And it's not limited to one sector of media. SFF specialty media is quite happy claiming that a new work is revolutionary for its dark, grim, violent approach, say, as opposed to the hordes of sappy, fluffy epics, as if authors haven't been doing that repeatedly since the age of noir. It's the "New and Improved" lure.
    That annoys me too.

    If it helps, SFF media reviews have been generally positive about Zone One, sounds like. The book has a strain of cyberpunk, mixed with a more Jonathan Carroll-like meditative streak. I think a story that looks at exactly how boring it is to go cleaning up zombies during a recovery effort sounds fun. And I'm quite certain to try it out sometime soon as I think what Duncan did was crappy, but in the end I think Whitehead will win out and be judged on his own merits.
    Hopefully, someone here will pick up the book and give us their thoughts on it.
    Last edited by hippokrene; January 27th, 2012 at 02:02 PM.

  10. #10
    Earthman1
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    Oh my, a novel that combines SF with literature! Wow, whatever will they think of next? - fob watches, differential engines, taking a voyage to the Galapagos Islands to study the finches (nah, that last one is too far-fetched; you would have to be a loon to do that!).
    Maybe they can persuade that nice young literary author Mr H.G. Wells to write a scientific romance?

    So, this literary novel is about zombies? Hey here's an idea that could get some literary author to write - a novel where a man is put together from body parts and brought to life using lightning by a "mad" scientist. Could give him a name similar to that guy in The Rocky Horror Show, so like Dr Frank-something. Wow, consider the possibilities!!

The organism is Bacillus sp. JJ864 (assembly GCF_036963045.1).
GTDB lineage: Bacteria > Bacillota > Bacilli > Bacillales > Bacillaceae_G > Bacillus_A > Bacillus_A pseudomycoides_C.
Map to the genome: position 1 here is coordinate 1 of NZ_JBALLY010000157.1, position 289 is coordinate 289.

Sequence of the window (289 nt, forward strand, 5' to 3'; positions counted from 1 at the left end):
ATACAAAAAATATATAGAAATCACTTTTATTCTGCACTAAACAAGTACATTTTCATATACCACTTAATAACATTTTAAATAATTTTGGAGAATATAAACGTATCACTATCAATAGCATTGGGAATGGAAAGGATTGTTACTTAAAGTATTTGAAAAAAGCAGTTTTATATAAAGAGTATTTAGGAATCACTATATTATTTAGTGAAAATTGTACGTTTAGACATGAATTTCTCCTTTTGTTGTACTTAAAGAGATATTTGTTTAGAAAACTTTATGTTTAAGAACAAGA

Spoiler:
    Incidentally, Brian W. Aldiss (who is somewhat of a student of SF history) considers Frankenstein the first SF novel. Others may dispute his opinion, but it is as good a place as any to start with. If accept his position, then the very first SF novel was literature, as also were H.G. Wells' efforts. Of course, back in the late 19th century the artificial distinction between literature and genre did not exist. And the idea that at the beginning of the 21st century a novel about zombies is the first literary/SF crossover is so absurd - talk about history repeating itself (as Frankenstein is basically about a zombie).

  11. #11
    Webmaster, Great SF&F owlcroft's Avatar
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    It's sad.

    Whitehead actually wrote a rather good "speculative fiction" novel before this: The Intuitionist. Nothing gaudy, just solid novelistic writing with a slightly unreal side premise (about, if you're ready for this, elevator inspection in New York City). Much recommended.

  12. #12
    Fulgurous Moderator KatG's Avatar
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    Quote Originally Posted by hippokrene View Post